The district court erroneously concluded that plaintiff could recover the lost value of his property as damages and therefore addressed the question whether the Eleventh Amendment barred the suit. We do not reach this immunity issue because we hold that plaintiff cannot recover damages by means of the inverse condemnation remedy. A complaint, however, should not be dismissed merely because the remedy it seeks cannot be obtained; plaintiff may still win declaratory or injunctive relief if it proves the merit of its substantive claim, even though it requested only damages in its complaint. "(A) complaint should not be dismissed for legal insufficiency except where there is a failure to state a claim on which some relief, not limited by the request in the complaint, can be granted." Norwalk CORE v. Norwalk Redevelopment Agency, 395 F.2d 920, 925-26 (2d Cir. 1968); 6 Moore's Federal Practice, P 54.60 & n. 19 (1976); C. Wright & A. Miller, Federal Practice and Procedure, 61357 (1969).
There are, however, other problems. Even construing plaintiff's complaint liberally, although it was prepared by a lawyer, we conclude that it fails to state a claim upon which relief can be granted. The most glaring defect is that it fails to connect the defendant with the wrongs alleged to have been suffered. As discussed above, the core of plaintiff's complaint is that the zoning restrictions placed on its property deprived it of all value. Plaintiff, however, does not point to any legal authority indicating that the Highway Authority has power to zone. On the contrary, defendant has called to our attention statutory provisions, 23 P.R. Laws Ann. § 62, and case law, Flamboyan Gardens v. Junta de Planificacion, 103 D.P.R. 884 (1975), which suggest strongly that such decisions are the province of the Puerto Rico Planning Board. The only overt act alleged to have been committed by defendant was its decision to widen a highway contiguous to plaintiff's land. What legal or factual relationship plaintiff believes exists between this act and plaintiff's alleged loss we cannot say. We note further that plaintiff claims to have been forced to build a marginal road connecting portions of its land with the public highway. But who forced plaintiff to build the road and why it was illegal to do so we are not told.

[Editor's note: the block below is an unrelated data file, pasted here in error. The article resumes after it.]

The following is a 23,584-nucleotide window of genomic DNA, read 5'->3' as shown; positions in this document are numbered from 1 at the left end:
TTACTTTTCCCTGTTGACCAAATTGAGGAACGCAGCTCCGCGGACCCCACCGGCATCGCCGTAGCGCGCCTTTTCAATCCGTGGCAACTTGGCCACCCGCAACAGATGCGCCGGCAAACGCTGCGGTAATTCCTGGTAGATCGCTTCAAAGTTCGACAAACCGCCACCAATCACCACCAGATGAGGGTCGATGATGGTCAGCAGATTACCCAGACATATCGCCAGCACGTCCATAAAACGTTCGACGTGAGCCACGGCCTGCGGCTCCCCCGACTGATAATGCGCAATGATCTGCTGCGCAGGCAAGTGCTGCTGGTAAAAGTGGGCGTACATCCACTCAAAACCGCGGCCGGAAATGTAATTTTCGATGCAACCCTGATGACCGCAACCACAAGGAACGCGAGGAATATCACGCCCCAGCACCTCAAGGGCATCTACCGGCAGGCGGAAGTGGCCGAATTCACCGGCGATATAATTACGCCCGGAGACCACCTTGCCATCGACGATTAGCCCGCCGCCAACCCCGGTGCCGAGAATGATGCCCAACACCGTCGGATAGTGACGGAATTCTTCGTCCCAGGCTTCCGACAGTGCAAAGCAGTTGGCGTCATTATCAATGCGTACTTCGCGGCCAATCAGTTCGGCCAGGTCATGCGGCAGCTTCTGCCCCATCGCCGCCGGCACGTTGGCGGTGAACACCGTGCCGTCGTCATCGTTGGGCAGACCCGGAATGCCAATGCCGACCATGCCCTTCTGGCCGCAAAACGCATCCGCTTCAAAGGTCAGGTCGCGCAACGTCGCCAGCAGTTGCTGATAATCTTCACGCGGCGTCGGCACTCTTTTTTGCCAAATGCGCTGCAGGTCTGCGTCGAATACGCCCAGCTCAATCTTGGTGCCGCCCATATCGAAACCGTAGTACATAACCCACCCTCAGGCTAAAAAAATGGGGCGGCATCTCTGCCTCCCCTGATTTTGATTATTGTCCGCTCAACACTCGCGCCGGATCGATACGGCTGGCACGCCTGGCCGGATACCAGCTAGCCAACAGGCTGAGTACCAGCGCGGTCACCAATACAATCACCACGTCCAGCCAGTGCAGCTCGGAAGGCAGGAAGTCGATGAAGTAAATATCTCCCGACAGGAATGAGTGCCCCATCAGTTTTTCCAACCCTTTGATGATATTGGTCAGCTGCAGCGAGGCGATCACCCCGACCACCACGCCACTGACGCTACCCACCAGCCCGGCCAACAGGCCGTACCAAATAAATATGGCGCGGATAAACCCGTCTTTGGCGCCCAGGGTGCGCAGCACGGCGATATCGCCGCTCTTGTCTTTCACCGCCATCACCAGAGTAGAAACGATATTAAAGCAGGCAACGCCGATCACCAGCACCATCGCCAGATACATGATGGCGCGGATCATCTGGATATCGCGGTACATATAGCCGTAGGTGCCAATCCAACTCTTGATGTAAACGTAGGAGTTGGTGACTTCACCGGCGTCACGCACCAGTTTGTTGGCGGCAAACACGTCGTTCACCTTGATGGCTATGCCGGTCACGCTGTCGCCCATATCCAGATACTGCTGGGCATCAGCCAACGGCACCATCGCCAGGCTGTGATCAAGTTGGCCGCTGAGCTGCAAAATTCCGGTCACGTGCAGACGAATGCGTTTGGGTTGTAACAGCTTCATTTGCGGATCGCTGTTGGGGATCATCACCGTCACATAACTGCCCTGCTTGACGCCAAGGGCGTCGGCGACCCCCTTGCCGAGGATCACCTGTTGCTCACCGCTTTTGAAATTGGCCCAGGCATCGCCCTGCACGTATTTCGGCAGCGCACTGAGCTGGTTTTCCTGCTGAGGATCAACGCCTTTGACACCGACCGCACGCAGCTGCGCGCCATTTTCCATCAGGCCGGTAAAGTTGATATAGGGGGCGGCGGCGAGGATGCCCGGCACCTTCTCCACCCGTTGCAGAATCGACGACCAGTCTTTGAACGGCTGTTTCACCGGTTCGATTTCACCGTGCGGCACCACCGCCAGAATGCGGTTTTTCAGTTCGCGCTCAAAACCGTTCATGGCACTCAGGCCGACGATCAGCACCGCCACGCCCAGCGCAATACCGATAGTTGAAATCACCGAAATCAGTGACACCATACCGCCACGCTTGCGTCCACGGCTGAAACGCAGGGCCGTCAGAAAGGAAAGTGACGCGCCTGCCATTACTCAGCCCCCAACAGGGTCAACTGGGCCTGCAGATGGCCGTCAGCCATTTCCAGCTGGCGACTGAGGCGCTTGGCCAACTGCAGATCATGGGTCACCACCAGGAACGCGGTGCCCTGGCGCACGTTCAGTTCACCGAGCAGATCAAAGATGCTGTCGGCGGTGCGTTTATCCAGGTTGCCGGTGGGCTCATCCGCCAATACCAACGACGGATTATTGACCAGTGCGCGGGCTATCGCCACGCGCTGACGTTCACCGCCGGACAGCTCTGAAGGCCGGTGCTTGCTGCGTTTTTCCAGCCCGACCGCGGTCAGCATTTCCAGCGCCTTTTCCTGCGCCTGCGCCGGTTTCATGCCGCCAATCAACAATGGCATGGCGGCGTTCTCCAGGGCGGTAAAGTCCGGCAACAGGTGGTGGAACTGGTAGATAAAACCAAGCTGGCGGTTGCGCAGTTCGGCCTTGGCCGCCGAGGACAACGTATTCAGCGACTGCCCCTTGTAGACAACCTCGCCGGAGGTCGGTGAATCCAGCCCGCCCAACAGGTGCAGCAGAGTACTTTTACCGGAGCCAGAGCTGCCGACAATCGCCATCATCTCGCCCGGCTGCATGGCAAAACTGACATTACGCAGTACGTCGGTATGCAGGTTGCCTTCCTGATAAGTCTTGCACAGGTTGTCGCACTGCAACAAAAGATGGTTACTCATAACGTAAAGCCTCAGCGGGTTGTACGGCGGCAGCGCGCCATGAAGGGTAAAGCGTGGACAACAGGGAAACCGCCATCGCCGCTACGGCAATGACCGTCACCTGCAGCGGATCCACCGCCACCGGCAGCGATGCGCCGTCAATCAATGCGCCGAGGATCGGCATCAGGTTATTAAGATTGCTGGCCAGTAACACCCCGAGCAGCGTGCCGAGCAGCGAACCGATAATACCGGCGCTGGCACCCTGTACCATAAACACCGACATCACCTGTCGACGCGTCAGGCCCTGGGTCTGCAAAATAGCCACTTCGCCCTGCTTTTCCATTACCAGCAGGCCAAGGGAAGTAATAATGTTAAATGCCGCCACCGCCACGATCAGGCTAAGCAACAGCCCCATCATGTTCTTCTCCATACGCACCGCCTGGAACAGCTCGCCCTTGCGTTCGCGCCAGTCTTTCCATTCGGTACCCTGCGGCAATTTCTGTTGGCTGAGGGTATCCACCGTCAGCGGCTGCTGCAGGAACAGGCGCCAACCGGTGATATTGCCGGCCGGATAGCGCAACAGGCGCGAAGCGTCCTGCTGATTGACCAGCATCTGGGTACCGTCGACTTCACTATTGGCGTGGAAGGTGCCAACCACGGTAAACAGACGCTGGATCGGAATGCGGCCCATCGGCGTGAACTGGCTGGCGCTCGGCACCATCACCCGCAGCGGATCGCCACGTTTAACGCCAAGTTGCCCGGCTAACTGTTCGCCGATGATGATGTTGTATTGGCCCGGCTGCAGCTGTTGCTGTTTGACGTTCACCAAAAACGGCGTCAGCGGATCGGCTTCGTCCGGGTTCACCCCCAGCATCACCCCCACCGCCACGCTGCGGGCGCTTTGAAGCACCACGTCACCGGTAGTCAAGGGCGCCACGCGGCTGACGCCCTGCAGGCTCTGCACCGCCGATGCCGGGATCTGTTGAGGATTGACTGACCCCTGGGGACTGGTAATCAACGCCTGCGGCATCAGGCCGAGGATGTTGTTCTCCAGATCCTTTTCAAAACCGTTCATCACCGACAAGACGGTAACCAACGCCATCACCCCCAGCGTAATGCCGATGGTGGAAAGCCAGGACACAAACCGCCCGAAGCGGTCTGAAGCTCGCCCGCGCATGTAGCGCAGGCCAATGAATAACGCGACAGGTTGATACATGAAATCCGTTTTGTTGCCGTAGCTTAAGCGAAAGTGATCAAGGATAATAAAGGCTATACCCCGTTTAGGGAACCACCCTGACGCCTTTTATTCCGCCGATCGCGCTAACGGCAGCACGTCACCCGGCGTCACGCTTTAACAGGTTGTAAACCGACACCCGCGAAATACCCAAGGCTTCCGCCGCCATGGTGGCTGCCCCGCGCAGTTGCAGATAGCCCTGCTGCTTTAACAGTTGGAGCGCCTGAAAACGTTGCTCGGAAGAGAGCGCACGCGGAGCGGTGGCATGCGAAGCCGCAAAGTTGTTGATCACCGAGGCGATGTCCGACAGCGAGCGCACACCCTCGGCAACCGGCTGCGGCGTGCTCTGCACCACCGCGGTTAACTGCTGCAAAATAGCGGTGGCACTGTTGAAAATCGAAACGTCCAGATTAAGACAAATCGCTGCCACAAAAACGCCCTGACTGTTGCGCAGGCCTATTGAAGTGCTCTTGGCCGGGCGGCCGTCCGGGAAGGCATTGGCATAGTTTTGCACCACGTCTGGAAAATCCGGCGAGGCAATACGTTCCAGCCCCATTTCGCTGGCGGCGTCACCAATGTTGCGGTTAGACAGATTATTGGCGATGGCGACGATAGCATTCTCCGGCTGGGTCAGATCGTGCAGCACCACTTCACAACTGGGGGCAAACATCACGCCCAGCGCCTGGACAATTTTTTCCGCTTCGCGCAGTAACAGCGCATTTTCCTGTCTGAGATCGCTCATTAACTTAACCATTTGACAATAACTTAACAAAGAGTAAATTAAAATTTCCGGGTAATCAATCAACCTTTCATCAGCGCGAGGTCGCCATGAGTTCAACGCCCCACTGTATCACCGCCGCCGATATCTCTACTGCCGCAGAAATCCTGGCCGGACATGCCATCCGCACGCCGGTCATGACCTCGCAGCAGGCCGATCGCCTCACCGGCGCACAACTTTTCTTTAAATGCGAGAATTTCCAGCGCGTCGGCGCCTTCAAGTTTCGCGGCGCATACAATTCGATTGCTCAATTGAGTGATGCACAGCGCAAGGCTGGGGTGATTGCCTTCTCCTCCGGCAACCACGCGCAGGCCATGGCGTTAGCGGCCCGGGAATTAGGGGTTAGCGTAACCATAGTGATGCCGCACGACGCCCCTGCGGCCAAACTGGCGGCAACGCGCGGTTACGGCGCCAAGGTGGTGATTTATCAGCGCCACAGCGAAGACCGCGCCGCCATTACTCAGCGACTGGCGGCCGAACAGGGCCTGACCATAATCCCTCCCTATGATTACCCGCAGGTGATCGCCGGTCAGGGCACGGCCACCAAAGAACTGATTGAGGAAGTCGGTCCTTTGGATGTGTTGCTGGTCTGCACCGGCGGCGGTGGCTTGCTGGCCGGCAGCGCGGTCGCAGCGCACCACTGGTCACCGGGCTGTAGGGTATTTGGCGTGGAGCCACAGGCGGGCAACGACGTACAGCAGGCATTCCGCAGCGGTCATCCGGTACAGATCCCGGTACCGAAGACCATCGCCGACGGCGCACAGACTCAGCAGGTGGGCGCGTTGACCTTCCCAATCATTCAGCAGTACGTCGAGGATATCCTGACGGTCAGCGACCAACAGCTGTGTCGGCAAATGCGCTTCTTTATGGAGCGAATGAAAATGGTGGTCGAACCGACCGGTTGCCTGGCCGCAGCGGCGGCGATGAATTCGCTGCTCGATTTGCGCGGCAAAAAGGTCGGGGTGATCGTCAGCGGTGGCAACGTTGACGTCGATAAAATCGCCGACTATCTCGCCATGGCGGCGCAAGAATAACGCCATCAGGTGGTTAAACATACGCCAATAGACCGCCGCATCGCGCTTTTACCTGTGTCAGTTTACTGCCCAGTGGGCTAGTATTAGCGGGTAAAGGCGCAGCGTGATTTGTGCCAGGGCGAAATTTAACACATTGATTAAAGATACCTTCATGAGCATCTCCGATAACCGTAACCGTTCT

While we do not require technical niceties in pleading, we must demand that the complaint state with some minimal particularity how overt acts of the defendant caused a legal wrong. See Kadar Corp. v. Milbury, 549 F.2d 230, 233 (1st Cir. 1977). The complaint under consideration fails to satisfy the lenient requirement of Fed.R.Civ.P. 8(a)(2) for a short, plain statement of the claim "that will give the defendant fair notice of what the plaintiff's claim is and the grounds upon which it rests." Conley v. Gibson, 355 U.S. 41, 47, 78 S. Ct. 99, 2 L. Ed. 2d 80 (1957). By the same token, the claims stated are so amorphous that we are reluctant to affirm the dismissal with prejudice when the scope of its res judicata effect might prove a cause of further confusion. Plaintiff should be given a chance to amend his complaint to demonstrate whether some legally sufficient claim lies hidden beneath the obscure allegations.
The judgment of the district court in favor of Puerto Rico Highway Authority is vacated and the case is remanded with instructions to dismiss the complaint against this defendant without prejudice.
* Of the Fifth Circuit, sitting by designation.
1. The actual restrictions placed on property by classification as Public Use are not in any way divulged by the complaint.
2. The court also dismissed the suit against Luis E. Landrau, Director of the Highway Authority, because the complaint failed to allege any acts by which this individual had violated plaintiff's constitutional rights, in bad faith or otherwise. Plaintiff did not appeal this manifestly correct ruling.
3. Plaintiff argues in its brief that there was a physical taking of its property as well. Examination of the complaint and other papers filed by plaintiff in the district court disclose no allegations of physical appropriation by the defendant.
4. Those federal cases which have allowed recovery of the value of confiscated property rights involve physical impairment or invasion of a party's property. See, e. g., Griggs v. Allegheny County, 369 U.S. 84, 82 S. Ct. 531, 7 L. Ed. 2d 585 (1962); United States v. Kansas City Ins. Co., 339 U.S. 799, 70 S. Ct. 885, 94 L. Ed. 1277 (1950). See generally Ortega Cabrera v. Municipality of Bayamon, 562 F.2d 91, 100-01 (1st Cir. 1977). The only federal case in which a property owner was able to recover the value of a prohibited property use was Bydlon v. United States, 146 Ct.Cl. 764, 175 F. Supp. 891 (1959). That case involved prohibition of airplane landings at a resort in a national forest. It has been suggested that Bydlon is a sport, the unique product of strong equities and statutory foreclosure of eminent domain takings for the national forest program. See Note, Inverse Condemnation: Its Availability in Challenging the Validity of a Zoning Ordinance, 26 Stan.L.Rev. 1439, 1448-49 (1974). In any event, the regulating entity in that case being the United States, no issues of federalism were raised.